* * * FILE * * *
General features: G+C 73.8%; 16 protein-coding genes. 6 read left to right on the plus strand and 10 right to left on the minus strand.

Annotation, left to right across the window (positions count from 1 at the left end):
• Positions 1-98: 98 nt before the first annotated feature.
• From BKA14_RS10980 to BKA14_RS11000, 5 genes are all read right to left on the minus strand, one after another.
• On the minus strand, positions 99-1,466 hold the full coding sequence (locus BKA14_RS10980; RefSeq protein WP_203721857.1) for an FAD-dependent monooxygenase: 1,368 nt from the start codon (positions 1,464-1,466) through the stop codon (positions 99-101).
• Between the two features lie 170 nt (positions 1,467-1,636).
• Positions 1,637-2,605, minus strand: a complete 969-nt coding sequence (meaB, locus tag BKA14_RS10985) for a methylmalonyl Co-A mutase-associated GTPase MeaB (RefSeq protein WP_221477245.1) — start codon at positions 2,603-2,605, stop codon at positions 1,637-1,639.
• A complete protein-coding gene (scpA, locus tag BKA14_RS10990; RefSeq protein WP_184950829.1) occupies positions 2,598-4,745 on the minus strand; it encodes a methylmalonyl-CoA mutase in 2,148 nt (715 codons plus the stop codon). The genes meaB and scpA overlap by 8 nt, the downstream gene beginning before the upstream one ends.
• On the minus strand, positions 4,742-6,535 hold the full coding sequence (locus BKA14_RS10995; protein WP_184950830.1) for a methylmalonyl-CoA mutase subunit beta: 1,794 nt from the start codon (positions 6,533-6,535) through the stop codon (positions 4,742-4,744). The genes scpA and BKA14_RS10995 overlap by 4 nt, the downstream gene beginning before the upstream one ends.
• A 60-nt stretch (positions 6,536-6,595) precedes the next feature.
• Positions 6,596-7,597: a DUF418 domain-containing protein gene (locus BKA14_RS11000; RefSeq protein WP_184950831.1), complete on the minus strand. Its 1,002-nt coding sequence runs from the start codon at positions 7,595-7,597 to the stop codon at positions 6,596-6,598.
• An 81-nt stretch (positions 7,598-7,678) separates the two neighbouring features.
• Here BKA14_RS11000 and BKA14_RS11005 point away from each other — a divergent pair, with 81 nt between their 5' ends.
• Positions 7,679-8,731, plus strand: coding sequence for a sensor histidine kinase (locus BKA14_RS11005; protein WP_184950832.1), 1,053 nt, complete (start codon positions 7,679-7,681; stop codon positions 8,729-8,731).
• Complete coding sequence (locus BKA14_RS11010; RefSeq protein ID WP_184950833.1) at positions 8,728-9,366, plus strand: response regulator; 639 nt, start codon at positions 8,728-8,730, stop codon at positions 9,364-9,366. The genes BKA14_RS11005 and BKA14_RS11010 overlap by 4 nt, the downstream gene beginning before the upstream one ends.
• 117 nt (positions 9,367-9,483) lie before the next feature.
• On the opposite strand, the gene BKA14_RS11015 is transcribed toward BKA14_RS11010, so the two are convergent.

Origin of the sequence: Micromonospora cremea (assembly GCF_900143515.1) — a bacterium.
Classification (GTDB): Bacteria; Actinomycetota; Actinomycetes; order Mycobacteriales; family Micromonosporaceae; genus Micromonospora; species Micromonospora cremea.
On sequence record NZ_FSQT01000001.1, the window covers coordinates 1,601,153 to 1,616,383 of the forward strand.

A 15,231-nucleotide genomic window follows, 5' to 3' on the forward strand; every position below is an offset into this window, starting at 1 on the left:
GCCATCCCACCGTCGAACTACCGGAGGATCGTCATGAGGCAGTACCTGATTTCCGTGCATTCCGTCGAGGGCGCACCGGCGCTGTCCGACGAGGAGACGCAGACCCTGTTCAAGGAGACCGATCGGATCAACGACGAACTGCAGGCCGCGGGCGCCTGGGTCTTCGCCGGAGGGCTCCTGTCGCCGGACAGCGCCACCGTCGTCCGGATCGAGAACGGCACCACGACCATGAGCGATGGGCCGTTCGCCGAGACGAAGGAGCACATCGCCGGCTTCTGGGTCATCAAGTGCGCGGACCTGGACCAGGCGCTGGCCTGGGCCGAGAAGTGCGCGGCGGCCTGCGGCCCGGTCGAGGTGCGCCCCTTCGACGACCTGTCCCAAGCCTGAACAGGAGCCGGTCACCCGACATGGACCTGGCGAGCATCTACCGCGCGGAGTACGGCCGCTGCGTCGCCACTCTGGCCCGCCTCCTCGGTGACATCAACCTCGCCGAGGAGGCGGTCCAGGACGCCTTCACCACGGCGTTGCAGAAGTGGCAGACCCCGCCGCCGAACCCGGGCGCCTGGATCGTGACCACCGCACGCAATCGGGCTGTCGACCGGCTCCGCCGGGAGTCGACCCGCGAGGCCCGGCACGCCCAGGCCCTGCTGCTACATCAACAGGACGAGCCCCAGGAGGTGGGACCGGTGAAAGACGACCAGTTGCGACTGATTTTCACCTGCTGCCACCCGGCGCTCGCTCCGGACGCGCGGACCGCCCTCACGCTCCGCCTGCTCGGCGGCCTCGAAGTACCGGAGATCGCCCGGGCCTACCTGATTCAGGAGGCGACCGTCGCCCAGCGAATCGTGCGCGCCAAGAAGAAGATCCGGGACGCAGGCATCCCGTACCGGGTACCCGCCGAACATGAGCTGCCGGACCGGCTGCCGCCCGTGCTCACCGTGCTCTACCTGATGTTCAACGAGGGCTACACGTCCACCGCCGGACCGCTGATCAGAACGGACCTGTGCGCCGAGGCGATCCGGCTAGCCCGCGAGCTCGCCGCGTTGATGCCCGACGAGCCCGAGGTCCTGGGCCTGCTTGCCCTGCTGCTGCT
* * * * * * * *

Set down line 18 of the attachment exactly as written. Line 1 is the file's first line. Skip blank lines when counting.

Origin of the sequence: Micromonospora cremea (assembly GCF_900143515.1) — a bacterium.